Friday, November 28, 2008

Summertime Blues

"I'm gonna raise a fuss, I'm gonna raise a holler about a workin' all summer just to try to earn a dollar. Every time I call my baby, and ask to get a date my boss says, 'No dice son, you gotta work late'. Sometimes I wonder what I'm gonna do, but there ain't no cure for the summertime blues."

Whether it is Farmer David, or his merry band of workers and volunteers, working on a farm is hard work. Whether it is working in 100 degree heat, or rain, or wind, or when it is dark to the point of not being able to see what you are doing, or come the late fall in freezing temperatures, the work needs to get done. To persevere requires commitment and dedication. To persevere requires more than just a sense of professionalism and a sense of obligation to completion of task. To be a farmer requires a love for what you are doing. The proof of Farmer David's love for what he does reflects the notion of the expression, the proof is in the pudding. The pudding in this case are the people who come to both the Lawrenceville Farmers' Market and the New Hope Market. Week in and week out people consistently compliment Farmer David for both the beauty and the quality of the produce he brings to market. The following pictures are a sample of the produce that was brought to market over the course of the 2008 farm season.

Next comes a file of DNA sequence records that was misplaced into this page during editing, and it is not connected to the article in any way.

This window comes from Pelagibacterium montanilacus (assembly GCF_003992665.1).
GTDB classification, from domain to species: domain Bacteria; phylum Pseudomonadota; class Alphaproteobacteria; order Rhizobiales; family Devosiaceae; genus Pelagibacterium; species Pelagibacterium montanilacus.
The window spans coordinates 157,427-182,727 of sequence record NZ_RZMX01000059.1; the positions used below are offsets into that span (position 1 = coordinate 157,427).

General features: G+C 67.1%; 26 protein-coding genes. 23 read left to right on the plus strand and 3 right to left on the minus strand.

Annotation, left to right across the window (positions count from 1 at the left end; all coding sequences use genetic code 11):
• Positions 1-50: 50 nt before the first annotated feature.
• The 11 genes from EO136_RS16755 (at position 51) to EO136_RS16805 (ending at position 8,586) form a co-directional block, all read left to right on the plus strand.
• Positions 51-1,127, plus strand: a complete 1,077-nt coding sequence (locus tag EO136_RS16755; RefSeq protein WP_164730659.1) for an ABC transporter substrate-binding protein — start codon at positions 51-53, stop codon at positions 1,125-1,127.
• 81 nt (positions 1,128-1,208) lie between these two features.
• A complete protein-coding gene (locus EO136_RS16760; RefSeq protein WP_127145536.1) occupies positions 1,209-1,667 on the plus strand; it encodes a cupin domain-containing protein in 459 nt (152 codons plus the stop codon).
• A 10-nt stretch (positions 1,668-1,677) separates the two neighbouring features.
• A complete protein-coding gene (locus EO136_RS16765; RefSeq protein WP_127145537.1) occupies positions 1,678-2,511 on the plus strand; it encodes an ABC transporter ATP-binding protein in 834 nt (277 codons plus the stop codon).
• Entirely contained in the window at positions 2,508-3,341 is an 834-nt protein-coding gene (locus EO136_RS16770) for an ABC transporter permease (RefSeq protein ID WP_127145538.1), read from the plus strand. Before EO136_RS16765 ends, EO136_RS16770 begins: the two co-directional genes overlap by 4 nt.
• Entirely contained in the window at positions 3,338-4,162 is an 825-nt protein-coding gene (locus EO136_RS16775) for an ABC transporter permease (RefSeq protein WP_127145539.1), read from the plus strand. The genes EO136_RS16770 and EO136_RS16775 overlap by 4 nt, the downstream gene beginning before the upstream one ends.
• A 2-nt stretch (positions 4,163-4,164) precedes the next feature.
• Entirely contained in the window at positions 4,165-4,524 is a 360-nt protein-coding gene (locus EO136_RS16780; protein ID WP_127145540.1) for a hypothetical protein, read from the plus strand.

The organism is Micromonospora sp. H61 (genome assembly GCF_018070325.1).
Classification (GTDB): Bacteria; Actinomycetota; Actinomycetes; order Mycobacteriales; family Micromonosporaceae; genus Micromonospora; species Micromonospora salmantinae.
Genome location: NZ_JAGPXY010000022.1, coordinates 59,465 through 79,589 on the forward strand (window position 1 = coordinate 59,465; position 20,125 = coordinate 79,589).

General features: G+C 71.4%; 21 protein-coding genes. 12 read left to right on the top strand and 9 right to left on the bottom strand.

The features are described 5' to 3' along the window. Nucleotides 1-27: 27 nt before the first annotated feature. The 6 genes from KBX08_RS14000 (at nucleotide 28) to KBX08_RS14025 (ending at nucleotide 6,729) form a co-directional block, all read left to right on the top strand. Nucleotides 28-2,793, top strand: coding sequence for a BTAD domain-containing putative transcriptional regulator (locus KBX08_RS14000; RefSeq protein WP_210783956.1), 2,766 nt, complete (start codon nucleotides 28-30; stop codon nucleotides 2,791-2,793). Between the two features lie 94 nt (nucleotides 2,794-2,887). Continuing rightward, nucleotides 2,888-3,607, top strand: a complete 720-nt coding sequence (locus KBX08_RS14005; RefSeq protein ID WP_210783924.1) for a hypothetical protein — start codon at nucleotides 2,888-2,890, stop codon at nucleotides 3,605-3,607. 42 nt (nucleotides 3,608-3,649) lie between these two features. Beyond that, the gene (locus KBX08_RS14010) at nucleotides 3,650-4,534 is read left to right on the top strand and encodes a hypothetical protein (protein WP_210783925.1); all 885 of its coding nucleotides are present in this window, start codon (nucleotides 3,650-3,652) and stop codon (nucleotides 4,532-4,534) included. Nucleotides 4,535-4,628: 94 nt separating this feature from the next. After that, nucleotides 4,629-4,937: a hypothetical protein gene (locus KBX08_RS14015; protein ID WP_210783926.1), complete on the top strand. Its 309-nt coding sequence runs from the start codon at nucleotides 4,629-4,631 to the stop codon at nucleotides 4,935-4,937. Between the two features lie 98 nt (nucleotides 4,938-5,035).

This shows the set up at the Lawrenceville Market. All the produce that is sold at market is grown at the farm.

Fennel, and chard, and beets, and turnips, and basil; Oh My!

Beans, beans, good for your heart. The more you eat the more you.... Oh. Not these beans. Great to eat raw. When cooked the purple is cooked out.

You say tomato, I say tomatoe. Farmer David grew 51 varieties of tomatoes this year. For a full listing go to and click on the produce link. You will then see a link to the tomatoes that were grown.

Yes, it really is a blue potato.

The bounty of the harvest. Purple scallions? You betcha.

These are Sun Gold cherry tomatoes. People would often buy two so they could eat one on the way home and still have one to share. They are candy on a vine.

The salad mix and the arugula are big favorites.

Over the course of the season Farmer David grew 13 varieties of lettuce. For a full listing you are again encouraged to go to the Gravity Hill Farm website, click on the produce link and then the lettuce list link. Lettuce is not particularly fond of warm weather. Despite this, with only a couple of exceptions, Farmer David was able to bring lettuce to market throughout the entire summer. This was very labor intensive, but Farmer David felt it was well worth the effort.

Nope. Not beets. Nope. Not radishes. These are scarlet turnips.

That's it for now. Hope you enjoyed the overview of produce. To be able to bring this type of bounty to markets week in and week out requires a labor of love. Happy and healthy eating to all. Support local, sustainable, organic agriculture.

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